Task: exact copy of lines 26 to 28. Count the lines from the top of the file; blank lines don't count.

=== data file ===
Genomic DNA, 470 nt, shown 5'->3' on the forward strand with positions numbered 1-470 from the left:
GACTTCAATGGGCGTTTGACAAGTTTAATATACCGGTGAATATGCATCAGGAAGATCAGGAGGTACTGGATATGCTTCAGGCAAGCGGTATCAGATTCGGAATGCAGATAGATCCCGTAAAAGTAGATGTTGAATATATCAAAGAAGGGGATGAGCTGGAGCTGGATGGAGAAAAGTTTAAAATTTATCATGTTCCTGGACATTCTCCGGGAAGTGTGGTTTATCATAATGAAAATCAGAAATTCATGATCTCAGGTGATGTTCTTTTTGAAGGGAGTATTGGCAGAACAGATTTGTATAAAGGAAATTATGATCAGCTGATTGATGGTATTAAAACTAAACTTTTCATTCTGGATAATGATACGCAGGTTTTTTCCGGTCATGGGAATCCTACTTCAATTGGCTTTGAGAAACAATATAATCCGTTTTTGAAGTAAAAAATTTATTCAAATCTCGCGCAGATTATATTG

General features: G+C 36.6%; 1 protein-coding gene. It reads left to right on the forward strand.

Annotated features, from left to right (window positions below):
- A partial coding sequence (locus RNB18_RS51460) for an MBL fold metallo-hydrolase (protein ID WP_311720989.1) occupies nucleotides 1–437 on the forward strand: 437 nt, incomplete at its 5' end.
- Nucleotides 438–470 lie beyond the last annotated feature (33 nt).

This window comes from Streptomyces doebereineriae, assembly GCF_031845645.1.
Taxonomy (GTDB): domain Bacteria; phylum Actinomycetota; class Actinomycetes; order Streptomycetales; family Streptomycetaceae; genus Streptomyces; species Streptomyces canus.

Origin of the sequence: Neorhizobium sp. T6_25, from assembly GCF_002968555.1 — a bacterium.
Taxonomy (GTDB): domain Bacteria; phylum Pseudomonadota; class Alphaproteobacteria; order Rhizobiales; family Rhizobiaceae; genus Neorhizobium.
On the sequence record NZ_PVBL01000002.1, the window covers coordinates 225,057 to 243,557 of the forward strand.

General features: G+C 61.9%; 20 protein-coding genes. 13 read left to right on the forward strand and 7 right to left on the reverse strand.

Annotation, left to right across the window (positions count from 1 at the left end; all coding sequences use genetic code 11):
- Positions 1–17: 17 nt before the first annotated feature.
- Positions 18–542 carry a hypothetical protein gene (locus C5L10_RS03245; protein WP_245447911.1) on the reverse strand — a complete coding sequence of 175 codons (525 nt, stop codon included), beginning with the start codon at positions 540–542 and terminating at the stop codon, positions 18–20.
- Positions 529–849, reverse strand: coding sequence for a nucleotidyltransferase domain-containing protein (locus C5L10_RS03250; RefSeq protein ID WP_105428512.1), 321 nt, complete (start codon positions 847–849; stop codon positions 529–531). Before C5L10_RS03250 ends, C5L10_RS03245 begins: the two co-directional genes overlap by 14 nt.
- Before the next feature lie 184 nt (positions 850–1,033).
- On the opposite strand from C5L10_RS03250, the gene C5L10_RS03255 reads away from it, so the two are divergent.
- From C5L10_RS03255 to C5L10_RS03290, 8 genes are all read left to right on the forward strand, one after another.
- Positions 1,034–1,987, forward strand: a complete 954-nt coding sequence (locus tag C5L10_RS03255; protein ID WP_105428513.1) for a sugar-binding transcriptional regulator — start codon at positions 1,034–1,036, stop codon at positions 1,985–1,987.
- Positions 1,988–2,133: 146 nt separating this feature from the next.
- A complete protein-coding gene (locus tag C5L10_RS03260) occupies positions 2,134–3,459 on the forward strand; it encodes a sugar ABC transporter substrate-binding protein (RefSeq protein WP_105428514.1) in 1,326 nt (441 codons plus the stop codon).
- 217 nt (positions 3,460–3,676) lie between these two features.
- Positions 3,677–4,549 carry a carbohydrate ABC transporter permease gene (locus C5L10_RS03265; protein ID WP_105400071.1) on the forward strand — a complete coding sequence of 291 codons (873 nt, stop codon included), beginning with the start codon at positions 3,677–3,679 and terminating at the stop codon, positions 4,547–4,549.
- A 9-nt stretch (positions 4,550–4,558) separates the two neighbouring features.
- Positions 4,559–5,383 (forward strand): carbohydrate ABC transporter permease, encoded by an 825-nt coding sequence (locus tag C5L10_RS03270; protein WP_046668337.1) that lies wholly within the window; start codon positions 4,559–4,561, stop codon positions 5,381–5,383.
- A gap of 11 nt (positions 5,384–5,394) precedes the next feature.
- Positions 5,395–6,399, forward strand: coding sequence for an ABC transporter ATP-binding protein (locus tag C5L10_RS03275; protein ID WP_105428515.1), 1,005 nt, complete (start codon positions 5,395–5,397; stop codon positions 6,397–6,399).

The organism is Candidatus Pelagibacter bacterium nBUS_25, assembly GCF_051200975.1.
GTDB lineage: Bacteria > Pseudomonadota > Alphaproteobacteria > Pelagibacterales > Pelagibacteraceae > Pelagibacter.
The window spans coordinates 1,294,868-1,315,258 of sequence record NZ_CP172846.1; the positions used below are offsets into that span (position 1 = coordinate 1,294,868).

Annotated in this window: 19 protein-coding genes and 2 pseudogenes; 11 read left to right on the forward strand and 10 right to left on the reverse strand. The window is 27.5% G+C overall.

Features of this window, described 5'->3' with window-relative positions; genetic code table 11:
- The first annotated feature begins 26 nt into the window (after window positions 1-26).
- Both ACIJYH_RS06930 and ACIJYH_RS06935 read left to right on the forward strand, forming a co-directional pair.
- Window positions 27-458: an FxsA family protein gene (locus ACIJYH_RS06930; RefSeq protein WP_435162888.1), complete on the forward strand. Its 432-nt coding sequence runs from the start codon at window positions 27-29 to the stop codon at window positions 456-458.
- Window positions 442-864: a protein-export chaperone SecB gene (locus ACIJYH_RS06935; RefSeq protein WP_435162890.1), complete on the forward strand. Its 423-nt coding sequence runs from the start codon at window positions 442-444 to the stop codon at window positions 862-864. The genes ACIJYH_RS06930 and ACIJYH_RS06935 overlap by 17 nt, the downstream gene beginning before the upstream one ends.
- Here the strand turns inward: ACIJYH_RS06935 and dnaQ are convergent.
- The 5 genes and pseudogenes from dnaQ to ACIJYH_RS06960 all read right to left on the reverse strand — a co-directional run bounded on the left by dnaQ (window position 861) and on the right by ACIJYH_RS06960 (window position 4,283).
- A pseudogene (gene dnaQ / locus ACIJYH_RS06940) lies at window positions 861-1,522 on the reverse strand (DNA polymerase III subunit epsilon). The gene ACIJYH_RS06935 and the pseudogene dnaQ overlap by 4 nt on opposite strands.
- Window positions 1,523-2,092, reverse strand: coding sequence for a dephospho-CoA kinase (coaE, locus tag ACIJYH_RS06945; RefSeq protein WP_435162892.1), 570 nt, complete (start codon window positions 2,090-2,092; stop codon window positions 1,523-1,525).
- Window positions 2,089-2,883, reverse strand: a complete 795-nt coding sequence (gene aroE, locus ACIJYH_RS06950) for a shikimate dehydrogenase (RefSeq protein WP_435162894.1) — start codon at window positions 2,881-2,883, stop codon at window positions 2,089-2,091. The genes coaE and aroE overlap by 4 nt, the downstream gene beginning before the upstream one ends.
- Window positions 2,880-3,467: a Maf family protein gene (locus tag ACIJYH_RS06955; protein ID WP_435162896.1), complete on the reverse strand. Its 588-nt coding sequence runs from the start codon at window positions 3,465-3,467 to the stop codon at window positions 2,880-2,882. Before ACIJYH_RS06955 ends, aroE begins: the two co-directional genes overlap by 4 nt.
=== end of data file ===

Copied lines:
- Positions 4,559–5,383 (forward strand): carbohydrate ABC transporter permease, encoded by an 825-nt coding sequence (locus tag C5L10_RS03270; protein WP_046668337.1) that lies wholly within the window; start codon positions 4,559–4,561, stop codon positions 5,381–5,383.
- A gap of 11 nt (positions 5,384–5,394) precedes the next feature.
- Positions 5,395–6,399, forward strand: coding sequence for an ABC transporter ATP-binding protein (locus tag C5L10_RS03275; protein ID WP_105428515.1), 1,005 nt, complete (start codon positions 5,395–5,397; stop codon positions 6,397–6,399).